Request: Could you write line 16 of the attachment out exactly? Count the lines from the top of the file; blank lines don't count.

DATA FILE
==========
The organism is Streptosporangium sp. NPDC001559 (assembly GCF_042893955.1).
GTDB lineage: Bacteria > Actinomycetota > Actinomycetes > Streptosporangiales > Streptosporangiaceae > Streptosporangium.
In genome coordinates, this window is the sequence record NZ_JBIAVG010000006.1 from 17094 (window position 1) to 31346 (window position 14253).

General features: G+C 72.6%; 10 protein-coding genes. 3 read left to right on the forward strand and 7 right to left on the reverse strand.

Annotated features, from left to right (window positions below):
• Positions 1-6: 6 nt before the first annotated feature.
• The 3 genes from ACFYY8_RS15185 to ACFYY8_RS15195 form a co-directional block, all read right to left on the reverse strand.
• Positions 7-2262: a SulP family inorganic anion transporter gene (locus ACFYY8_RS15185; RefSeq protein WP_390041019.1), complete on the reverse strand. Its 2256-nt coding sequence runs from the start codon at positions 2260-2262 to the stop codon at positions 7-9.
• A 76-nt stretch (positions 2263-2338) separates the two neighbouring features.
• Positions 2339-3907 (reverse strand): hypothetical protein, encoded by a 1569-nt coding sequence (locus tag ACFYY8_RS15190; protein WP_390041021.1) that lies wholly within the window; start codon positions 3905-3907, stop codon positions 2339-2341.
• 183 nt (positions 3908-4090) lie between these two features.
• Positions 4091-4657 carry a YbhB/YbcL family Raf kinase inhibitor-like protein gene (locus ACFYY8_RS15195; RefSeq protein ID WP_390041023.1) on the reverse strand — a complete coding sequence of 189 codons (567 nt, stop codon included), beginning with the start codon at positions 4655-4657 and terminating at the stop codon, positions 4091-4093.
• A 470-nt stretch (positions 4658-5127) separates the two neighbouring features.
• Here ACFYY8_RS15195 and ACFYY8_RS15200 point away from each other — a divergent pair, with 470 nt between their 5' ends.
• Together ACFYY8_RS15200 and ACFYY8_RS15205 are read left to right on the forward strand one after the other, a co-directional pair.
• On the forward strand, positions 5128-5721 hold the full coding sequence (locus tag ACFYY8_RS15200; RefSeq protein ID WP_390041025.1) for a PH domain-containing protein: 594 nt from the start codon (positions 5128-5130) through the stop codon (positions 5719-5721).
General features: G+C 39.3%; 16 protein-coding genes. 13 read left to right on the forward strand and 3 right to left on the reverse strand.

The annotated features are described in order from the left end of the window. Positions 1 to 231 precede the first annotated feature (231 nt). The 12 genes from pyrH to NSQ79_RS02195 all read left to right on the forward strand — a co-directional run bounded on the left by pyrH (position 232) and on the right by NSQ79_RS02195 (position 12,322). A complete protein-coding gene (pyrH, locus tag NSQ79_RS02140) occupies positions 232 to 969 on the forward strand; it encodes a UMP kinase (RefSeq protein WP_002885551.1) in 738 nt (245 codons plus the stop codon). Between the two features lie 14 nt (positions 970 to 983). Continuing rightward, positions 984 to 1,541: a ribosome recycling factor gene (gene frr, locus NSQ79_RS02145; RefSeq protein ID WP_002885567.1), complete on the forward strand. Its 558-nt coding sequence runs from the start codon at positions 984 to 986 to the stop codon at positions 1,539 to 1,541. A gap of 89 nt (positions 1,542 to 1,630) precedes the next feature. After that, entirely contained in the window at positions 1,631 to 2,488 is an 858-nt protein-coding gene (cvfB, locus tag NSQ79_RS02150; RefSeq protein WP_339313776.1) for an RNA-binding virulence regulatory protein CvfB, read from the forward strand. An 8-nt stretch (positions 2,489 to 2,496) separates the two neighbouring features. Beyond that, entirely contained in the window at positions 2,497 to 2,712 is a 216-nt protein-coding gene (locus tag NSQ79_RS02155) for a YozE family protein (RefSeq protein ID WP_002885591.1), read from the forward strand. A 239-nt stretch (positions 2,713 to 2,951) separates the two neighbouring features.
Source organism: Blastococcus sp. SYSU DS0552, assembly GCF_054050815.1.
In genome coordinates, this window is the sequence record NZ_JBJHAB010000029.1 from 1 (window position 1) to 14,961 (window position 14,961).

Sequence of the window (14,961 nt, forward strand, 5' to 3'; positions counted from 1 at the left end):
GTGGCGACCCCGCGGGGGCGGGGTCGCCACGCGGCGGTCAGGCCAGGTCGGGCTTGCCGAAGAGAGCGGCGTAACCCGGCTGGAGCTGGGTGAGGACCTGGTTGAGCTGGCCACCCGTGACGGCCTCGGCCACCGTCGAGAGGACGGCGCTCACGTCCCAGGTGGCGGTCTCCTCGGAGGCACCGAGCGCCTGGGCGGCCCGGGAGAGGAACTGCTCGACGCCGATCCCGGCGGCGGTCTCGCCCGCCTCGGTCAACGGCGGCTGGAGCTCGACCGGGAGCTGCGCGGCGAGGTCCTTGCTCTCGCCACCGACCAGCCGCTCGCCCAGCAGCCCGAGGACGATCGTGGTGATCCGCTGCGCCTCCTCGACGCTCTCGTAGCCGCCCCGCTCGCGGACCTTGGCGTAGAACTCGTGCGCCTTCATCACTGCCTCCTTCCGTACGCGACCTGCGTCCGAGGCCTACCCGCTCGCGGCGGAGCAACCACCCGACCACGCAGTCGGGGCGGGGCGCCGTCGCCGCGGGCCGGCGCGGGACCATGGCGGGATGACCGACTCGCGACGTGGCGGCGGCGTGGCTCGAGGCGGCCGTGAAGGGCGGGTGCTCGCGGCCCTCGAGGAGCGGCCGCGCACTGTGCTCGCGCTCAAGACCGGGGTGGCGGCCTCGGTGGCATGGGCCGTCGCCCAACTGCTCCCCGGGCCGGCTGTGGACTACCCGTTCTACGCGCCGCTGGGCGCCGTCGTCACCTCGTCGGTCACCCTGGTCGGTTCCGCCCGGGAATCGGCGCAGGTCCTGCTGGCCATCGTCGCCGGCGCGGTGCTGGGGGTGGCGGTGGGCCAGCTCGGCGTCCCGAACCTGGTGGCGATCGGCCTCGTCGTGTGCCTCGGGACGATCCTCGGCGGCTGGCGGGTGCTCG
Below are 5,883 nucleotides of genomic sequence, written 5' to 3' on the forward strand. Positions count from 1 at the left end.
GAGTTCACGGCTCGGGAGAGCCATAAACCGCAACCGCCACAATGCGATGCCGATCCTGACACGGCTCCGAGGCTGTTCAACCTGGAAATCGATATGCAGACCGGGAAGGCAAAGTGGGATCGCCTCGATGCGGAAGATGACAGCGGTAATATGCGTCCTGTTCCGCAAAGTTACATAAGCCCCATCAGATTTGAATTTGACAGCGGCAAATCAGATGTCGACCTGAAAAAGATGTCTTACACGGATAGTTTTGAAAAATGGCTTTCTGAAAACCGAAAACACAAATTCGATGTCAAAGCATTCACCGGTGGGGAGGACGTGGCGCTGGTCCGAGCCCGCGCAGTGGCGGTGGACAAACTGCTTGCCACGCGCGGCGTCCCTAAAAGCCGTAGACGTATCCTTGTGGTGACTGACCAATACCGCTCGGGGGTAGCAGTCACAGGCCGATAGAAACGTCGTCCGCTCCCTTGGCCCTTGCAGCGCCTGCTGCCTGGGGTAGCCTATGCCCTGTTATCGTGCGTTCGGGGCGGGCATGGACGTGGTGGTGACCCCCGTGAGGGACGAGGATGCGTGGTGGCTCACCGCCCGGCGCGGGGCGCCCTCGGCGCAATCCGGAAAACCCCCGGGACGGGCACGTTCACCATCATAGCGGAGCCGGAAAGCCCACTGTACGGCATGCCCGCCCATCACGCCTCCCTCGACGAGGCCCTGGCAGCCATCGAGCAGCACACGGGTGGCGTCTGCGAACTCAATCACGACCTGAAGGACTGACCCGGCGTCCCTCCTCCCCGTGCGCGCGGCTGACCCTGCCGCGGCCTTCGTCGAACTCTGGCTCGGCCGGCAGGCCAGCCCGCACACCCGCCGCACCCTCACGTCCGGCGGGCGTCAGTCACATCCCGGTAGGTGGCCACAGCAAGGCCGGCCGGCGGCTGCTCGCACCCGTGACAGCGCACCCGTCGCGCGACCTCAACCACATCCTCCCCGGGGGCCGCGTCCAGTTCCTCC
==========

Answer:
• On the forward strand, positions 5128-5721 hold the full coding sequence (locus tag ACFYY8_RS15200; RefSeq protein ID WP_390041025.1) for a PH domain-containing protein: 594 nt from the start codon (positions 5128-5130) through the stop codon (positions 5719-5721).